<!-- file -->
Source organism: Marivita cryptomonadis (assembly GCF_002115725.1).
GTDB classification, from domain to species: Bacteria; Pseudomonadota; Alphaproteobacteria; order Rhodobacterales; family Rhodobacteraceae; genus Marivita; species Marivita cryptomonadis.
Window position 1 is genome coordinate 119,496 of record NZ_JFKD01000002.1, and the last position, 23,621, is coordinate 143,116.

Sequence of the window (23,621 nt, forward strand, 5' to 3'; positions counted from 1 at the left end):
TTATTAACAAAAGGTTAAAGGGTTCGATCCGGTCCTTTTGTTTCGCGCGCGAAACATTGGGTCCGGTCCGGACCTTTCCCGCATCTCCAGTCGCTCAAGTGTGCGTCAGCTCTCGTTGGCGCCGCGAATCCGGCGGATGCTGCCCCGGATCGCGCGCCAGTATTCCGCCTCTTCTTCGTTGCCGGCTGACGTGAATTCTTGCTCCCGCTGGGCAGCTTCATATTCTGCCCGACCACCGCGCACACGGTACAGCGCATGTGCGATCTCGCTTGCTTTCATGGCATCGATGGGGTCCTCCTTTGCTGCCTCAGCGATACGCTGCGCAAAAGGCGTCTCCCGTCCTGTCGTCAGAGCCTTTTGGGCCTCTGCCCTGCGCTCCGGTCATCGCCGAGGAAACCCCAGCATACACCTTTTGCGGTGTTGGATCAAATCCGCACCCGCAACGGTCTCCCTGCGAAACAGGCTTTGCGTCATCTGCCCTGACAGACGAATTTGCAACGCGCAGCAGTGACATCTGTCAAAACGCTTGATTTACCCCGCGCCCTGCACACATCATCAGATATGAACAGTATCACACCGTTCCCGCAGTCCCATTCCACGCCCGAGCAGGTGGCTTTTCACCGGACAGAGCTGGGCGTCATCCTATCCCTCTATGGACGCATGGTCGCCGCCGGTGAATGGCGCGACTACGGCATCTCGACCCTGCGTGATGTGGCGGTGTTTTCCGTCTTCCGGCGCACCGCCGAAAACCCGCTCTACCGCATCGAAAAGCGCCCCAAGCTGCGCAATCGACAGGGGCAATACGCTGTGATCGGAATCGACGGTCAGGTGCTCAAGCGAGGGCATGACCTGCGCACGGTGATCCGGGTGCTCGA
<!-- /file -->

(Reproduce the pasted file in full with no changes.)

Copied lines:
Source organism: Marivita cryptomonadis (assembly GCF_002115725.1).
GTDB classification, from domain to species: Bacteria; Pseudomonadota; Alphaproteobacteria; order Rhodobacterales; family Rhodobacteraceae; genus Marivita; species Marivita cryptomonadis.
Window position 1 is genome coordinate 119,496 of record NZ_JFKD01000002.1, and the last position, 23,621, is coordinate 143,116.

Sequence of the window (23,621 nt, forward strand, 5' to 3'; positions counted from 1 at the left end):
TTATTAACAAAAGGTTAAAGGGTTCGATCCGGTCCTTTTGTTTCGCGCGCGAAACATTGGGTCCGGTCCGGACCTTTCCCGCATCTCCAGTCGCTCAAGTGTGCGTCAGCTCTCGTTGGCGCCGCGAATCCGGCGGATGCTGCCCCGGATCGCGCGCCAGTATTCCGCCTCTTCTTCGTTGCCGGCTGACGTGAATTCTTGCTCCCGCTGGGCAGCTTCATATTCTGCCCGACCACCGCGCACACGGTACAGCGCATGTGCGATCTCGCTTGCTTTCATGGCATCGATGGGGTCCTCCTTTGCTGCCTCAGCGATACGCTGCGCAAAAGGCGTCTCCCGTCCTGTCGTCAGAGCCTTTTGGGCCTCTGCCCTGCGCTCCGGTCATCGCCGAGGAAACCCCAGCATACACCTTTTGCGGTGTTGGATCAAATCCGCACCCGCAACGGTCTCCCTGCGAAACAGGCTTTGCGTCATCTGCCCTGACAGACGAATTTGCAACGCGCAGCAGTGACATCTGTCAAAACGCTTGATTTACCCCGCGCCCTGCACACATCATCAGATATGAACAGTATCACACCGTTCCCGCAGTCCCATTCCACGCCCGAGCAGGTGGCTTTTCACCGGACAGAGCTGGGCGTCATCCTATCCCTCTATGGACGCATGGTCGCCGCCGGTGAATGGCGCGACTACGGCATCTCGACCCTGCGTGATGTGGCGGTGTTTTCCGTCTTCCGGCGCACCGCCGAAAACCCGCTCTACCGCATCGAAAAGCGCCCCAAGCTGCGCAATCGACAGGGGCAATACGCTGTGATCGGAATCGACGGTCAGGTGCTCAAGCGAGGGCATGACCTGCGCACGGTGATCCGGGTGCTCGA